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Ear, Nose, and Throat - Otology, Neurotology, & Skull Base Surgery

Acoustic Neuroma

What is acoustic neuroma?

Acoustic neuroma, also referred to as vestibular schwannoma, is a noncancerous tumor that may develop from an overproduction of Schwann cells that press on the hearing and balance nerves in the inner ear. Schwann cells are cells that normally wrap around and support nerve fibers. If the tumor becomes large, it can press on the facial nerve or brain structure.

What are the symptoms of acoustic neuroma?

The following are the most common symptoms of acoustic neuroma. However, each individual may experience symptoms differently.

When a neuroma develops, it may cause any or all of the following:

  • Hearing loss
  • Feeling of fullness in the ear
  • Tinnitus. A ringing in the ear.
  • Dizziness
  • Balance problems
  • Facial numbness and tingling with possible, though rare, paralysis of a facial nerve
  • Headaches, clumsy gait, and mental confusion may be life-threatening conditions and require immediate treatment

The symptoms of acoustic neuroma may resemble other conditions or medical problems. Always consult your health care provider for a diagnosis.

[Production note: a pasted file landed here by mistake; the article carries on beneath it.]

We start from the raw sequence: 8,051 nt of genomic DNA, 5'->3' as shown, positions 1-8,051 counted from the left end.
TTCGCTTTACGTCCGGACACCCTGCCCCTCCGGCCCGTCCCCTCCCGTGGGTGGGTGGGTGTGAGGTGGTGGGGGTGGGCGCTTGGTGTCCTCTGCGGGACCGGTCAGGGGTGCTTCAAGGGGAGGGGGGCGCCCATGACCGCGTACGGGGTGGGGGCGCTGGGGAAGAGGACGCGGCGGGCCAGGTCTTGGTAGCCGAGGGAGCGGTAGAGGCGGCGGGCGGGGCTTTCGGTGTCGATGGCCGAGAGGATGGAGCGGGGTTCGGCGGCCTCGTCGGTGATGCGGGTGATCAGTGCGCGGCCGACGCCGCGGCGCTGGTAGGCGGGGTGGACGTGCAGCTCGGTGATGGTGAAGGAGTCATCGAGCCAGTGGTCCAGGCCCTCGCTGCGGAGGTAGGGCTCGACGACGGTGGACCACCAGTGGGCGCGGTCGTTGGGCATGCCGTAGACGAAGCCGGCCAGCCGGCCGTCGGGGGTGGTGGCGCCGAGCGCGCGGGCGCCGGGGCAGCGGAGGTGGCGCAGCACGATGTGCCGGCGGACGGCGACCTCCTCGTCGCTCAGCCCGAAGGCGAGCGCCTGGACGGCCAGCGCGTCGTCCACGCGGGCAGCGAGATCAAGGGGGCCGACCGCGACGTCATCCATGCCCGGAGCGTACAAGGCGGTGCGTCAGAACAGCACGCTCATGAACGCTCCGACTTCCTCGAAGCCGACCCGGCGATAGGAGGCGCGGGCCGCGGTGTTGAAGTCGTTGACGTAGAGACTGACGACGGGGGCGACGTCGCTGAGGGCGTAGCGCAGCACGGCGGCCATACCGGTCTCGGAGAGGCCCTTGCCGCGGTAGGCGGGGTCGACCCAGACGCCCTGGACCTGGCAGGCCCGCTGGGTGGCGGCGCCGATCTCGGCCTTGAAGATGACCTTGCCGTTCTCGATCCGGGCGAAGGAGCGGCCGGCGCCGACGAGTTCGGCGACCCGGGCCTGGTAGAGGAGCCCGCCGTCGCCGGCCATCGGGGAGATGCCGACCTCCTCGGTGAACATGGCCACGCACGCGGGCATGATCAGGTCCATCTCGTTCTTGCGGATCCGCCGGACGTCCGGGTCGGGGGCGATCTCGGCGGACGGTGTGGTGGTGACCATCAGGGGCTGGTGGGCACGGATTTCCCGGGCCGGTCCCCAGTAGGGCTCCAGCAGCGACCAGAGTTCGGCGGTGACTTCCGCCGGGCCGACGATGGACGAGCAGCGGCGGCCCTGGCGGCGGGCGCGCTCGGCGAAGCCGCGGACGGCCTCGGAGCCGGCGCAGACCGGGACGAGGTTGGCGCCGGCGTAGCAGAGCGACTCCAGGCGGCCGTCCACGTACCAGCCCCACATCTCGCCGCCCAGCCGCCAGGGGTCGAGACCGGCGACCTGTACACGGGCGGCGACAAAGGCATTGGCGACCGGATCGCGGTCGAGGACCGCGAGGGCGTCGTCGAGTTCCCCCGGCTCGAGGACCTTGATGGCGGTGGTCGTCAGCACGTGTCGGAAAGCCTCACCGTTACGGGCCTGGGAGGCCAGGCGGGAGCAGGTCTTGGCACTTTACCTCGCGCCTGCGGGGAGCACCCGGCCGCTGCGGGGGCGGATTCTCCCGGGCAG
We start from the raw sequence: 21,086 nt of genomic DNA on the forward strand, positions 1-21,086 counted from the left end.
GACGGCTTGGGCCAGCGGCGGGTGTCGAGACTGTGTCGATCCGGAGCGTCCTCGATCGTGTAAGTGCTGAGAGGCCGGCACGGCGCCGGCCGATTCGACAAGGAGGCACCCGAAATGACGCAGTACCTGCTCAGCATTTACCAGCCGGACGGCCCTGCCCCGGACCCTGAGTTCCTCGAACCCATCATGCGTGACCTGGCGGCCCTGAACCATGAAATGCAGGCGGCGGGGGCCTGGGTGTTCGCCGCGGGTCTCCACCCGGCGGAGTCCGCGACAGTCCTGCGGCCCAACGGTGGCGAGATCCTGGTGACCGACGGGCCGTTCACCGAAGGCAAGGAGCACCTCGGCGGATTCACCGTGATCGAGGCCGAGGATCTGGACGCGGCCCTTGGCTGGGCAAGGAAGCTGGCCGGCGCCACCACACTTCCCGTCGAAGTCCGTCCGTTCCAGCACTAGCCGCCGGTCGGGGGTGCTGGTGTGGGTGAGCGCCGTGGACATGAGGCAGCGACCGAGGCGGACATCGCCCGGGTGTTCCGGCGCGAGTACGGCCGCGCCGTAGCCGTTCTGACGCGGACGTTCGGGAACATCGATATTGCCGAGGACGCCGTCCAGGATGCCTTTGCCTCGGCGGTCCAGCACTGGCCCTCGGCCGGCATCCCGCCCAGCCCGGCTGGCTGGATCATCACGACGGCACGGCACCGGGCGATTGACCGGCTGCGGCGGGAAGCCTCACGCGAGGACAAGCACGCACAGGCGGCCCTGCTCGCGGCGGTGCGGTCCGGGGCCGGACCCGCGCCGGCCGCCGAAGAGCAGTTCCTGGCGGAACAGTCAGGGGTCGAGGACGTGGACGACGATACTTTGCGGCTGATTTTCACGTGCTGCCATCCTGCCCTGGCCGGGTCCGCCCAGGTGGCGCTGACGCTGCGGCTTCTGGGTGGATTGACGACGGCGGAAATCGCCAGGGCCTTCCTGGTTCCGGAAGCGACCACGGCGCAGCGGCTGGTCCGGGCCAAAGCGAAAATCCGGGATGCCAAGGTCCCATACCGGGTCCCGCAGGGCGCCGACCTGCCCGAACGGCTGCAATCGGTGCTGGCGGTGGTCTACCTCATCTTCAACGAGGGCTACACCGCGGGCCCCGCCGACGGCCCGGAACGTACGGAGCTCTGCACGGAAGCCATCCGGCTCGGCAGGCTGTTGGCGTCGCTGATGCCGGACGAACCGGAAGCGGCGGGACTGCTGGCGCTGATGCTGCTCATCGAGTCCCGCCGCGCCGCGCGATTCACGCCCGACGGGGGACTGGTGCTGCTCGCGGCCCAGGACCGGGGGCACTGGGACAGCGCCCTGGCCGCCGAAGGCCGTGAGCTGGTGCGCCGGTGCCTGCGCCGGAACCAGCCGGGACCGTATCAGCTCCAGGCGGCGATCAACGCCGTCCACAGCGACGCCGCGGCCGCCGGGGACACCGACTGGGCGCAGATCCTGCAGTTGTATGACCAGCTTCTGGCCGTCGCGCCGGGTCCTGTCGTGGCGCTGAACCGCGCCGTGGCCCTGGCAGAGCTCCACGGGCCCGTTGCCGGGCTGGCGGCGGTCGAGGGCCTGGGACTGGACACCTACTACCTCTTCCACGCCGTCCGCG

What are the different types of acoustic neuromas?

There are two types of acoustic neuromas:

  • Unilateral acoustic neuromas. This type affects only one ear. This tumor may be diagnosed at any age, but most often between the ages of 30 and 60.  .
  • Bilateral acoustic neuromas. This type affects both ears and is hereditary, caused by a genetic disorder called neurofibromatosis-2.

How are acoustic neuromas diagnosed?

Because symptoms of acoustic neuromas resemble other middle and inner ear conditions, they may be difficult to diagnose. Preliminary diagnostic procedures include an ear examination and a hearing test. Magnetic resonance imaging scans (MRI) help to determine the location and size of the tumor.

Early diagnosis offers the best opportunity for successful treatment.

Treatment for acoustic neuroma

Specific treatment for acoustic neuroma will be determined by your MUSC neurotologist based on:

  • Your age, overall health, and medical history
  • Tumor size
  • Hearing ability
  • Expectations for the course of the disease
  • Your opinion or preference

Treatment may include observation, surgery, or radiation. Your MUSC neurotologists have all received specialized training to manage acoustic neuromas. Please request an appointment to see one of our specialists if you have been diagnosed or have symptoms concerning for an acoustic neuroma.


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To Schedule an Appointment or Refer a Patient:

Phone: 843-792-3277